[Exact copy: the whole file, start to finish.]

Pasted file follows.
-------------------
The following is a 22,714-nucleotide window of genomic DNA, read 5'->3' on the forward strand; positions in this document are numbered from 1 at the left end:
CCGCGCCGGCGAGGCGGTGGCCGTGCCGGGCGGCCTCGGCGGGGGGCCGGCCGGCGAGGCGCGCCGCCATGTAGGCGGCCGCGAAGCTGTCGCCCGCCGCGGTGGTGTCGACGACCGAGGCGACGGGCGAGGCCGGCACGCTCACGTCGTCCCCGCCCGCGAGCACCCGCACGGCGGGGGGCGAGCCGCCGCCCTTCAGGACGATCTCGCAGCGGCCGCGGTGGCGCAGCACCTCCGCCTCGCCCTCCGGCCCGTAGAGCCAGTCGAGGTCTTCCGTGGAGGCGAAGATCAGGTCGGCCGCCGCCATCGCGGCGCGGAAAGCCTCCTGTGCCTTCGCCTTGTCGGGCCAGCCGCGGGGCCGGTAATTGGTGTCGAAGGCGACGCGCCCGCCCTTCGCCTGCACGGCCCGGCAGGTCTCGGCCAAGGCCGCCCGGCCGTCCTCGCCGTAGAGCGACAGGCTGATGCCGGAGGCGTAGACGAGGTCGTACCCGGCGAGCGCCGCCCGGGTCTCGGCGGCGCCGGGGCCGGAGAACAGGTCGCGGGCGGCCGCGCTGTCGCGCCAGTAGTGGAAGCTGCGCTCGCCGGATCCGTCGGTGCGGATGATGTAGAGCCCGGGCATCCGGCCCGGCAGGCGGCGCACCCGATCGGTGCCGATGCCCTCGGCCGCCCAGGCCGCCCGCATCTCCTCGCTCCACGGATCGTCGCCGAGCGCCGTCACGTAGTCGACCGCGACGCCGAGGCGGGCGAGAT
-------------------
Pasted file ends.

The following is a 22,714-nucleotide window of genomic DNA, read 5'->3' on the forward strand; positions in this document are numbered from 1 at the left end:
CCGCGCCGGCGAGGCGGTGGCCGTGCCGGGCGGCCTCGGCGGGGGGCCGGCCGGCGAGGCGCGCCGCCATGTAGGCGGCCGCGAAGCTGTCGCCCGCCGCGGTGGTGTCGACGACCGAGGCGACGGGCGAGGCCGGCACGCTCACGTCGTCCCCGCCCGCGAGCACCCGCACGGCGGGGGGCGAGCCGCCGCCCTTCAGGACGATCTCGCAGCGGCCGCGGTGGCGCAGCACCTCCGCCTCGCCCTCCGGCCCGTAGAGCCAGTCGAGGTCTTCCGTGGAGGCGAAGATCAGGTCGGCCGCCGCCATCGCGGCGCGGAAAGCCTCCTGTGCCTTCGCCTTGTCGGGCCAGCCGCGGGGCCGGTAATTGGTGTCGAAGGCGACGCGCCCGCCCTTCGCCTGCACGGCCCGGCAGGTCTCGGCCAAGGCCGCCCGGCCGTCCTCGCCGTAGAGCGACAGGCTGATGCCGGAGGCGTAGACGAGGTCGTACCCGGCGAGCGCCGCCCGGGTCTCGGCGGCGCCGGGGCCGGAGAACAGGTCGCGGGCGGCCGCGCTGTCGCGCCAGTAGTGGAAGCTGCGCTCGCCGGATCCGTCGGTGCGGATGATGTAGAGCCCGGGCATCCGGCCCGGCAGGCGGCGCACCCGATCGGTGCCGATGCCCTCGGCCGCCCAGGCCGCCCGCATCTCCTCGCTCCACGGATCGTCGCCGAGCGCCGTCACGTAGTCGACCGCGACGCCGAGGCGGGCGAGAT